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To ask the Minister for Public Expenditure and Reform if the new open Government initiative proposed by his Department will extend to increasing transparency and accountability in budgetary matters; and if he will make a statement on the matter.

- Mick Wallace

For ORAL reply on Thursday, 9th October, 2013.

REPLY

Following Government approval, I submitted a letter expressing Ireland’s intent to participate in the Open Government Partnership on the 15th of May and Ireland therefore joined other newly implementing countries who are developing a national action plan.

Development of Ireland’s first national action plan is now well underway.  The participation of civil society in the Open Government Partnership process is fundamental to the development of the action plan - proposals and recommendations for inclusion in the action plan were discussed at three public meetings of a network of civil society and other interests held over the summer months, as well as through online contributions.

The Report of a Consultation with Civil Society Representatives and Citizens on Ireland’s Participation in the Open Government Partnership process was submitted to me on 1st October. The report, which proposes a number of recommendations, is available on my Department’s website.

The recommendations made in the course of the OGP consultation process are consistent with the Government’s commitments to bring about a major transformation of Ireland’s budgetary system; indeed a number of initiatives are underway which increase budget transparency and accountability.  The key elements of the budgetary reform agenda were outlined in the Public Service Reform Plan published on 17 November 2011.  These reforms include:

· The annual Stability Programme Update (published in April each year) updates the medium term fiscal targets and extends them by a further year, allowing advance planning by Government based on the resources available

· The annual Estimates campaign has been replaced by a modern, multi-annual framework which allows for full transparency on the allocations available to each Department over the coming three year period.  It opens the way for structural, medium-term planning and prioritisation within each area, with full public input and parliamentary oversight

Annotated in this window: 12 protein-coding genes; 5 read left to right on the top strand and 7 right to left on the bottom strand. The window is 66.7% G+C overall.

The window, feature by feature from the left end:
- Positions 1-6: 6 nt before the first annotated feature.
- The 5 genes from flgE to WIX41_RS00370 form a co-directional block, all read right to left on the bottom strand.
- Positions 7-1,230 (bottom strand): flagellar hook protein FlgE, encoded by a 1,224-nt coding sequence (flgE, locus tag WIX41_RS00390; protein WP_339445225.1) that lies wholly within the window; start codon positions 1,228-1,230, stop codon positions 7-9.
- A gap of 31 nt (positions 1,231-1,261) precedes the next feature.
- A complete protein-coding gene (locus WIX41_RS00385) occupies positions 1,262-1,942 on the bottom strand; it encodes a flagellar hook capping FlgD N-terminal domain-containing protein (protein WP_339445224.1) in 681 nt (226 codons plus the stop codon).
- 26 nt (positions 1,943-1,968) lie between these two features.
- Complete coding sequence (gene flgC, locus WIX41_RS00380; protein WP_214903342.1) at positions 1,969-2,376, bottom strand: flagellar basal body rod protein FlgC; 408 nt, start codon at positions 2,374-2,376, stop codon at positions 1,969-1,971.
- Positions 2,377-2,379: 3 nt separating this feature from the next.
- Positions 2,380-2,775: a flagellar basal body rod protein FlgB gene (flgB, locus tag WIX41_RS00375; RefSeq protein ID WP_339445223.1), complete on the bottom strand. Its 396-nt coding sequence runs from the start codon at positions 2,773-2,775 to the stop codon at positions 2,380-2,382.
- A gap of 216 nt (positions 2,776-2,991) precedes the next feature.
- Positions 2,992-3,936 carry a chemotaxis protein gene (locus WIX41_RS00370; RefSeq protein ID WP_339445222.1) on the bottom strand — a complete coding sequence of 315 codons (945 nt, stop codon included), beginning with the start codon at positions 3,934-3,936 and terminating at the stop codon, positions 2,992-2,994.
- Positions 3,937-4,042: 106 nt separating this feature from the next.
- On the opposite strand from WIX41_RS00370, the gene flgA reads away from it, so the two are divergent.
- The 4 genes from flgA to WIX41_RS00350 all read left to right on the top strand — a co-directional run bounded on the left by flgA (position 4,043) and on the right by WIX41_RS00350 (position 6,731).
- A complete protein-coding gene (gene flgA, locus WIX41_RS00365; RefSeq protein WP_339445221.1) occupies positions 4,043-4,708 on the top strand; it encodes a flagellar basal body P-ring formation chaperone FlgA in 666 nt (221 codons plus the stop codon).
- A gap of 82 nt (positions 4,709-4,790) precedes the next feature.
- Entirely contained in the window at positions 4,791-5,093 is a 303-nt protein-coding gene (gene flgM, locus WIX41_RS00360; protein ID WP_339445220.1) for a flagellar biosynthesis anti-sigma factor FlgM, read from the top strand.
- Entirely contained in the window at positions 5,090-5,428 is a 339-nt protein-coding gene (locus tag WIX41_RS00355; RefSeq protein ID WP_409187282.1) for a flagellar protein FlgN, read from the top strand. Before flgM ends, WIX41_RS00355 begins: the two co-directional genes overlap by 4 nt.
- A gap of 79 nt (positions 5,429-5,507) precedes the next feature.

·

Departmental Estimates

are now presented in a new format organised on the basis of ‘strategic programmes’ linking the Estimates process with the Statements of Strategy and allowing for performance information to be scrutinised by Dáil Committees at the same time that public money is being requested

·

Performance Budgeting initiative

– the Government has decided to extend the Ireland Stat approach to all Departments and a data collection process is underway.

·

The Expenditure Ceilings were on an administrative basis but are now on a statutory footing through the Ministers and Secretaries (Amendment) Act 2013

·

The Government has increased its on-going scrutiny and evaluation of public expenditure and all value for money studies are now published

·

All of the above reforms allow greater opportunities for the Oireachtas members, as representatives of the public, to play a more substantive role throughout the entire budgetary process, from initial allocation of funds, through to holding Ministers and public service managers to account for the achievement, or non-achievement, of stated performance targets.

· Moreover, the Government is moving towards a whole of year budgetary timetable that allows for greater, more meaningful engagement by Oireachtas Committees in contributing to Estimates discussions in advance of the allocations being finalised.  In this regard, my Department has supported the Oireachtas Service in piloting this new approach to briefing Select Committees.

This framework of budgetary reform will facilitate further consideration of the proposals on budgetary transparency contained in the report of the consultation undertaken by civil society.

As part of the next phase of the OGP process, I intend to bring a Memorandum to Government shortly outlining the civil society group’s report and submissions received.  I expect, subject to Government approval, to establish a group comprising both public officials and civil society representatives who will give further consideration to all recommendations made, including on budgetary matters, to prioritise in terms of what is realistic and achievable over the next two years for inclusion in the first action plan. Action plans cover a two-year period and we will report on progress on an annual basis.

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